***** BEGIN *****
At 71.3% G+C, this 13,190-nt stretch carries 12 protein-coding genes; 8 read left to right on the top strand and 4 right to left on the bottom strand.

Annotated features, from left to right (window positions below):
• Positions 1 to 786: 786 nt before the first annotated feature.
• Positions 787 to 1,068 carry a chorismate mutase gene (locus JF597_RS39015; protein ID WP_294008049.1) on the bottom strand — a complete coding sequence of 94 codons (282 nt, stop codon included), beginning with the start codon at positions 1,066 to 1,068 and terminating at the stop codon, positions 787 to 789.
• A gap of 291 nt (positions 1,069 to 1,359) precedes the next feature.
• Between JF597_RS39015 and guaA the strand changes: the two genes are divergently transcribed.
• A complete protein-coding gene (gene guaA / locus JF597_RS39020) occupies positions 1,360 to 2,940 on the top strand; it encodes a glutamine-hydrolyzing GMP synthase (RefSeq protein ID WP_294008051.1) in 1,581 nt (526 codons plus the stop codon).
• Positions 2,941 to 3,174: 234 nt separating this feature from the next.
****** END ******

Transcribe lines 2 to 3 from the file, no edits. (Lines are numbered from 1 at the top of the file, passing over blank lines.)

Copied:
Annotated features, from left to right (window positions below):
• Positions 1 to 786: 786 nt before the first annotated feature.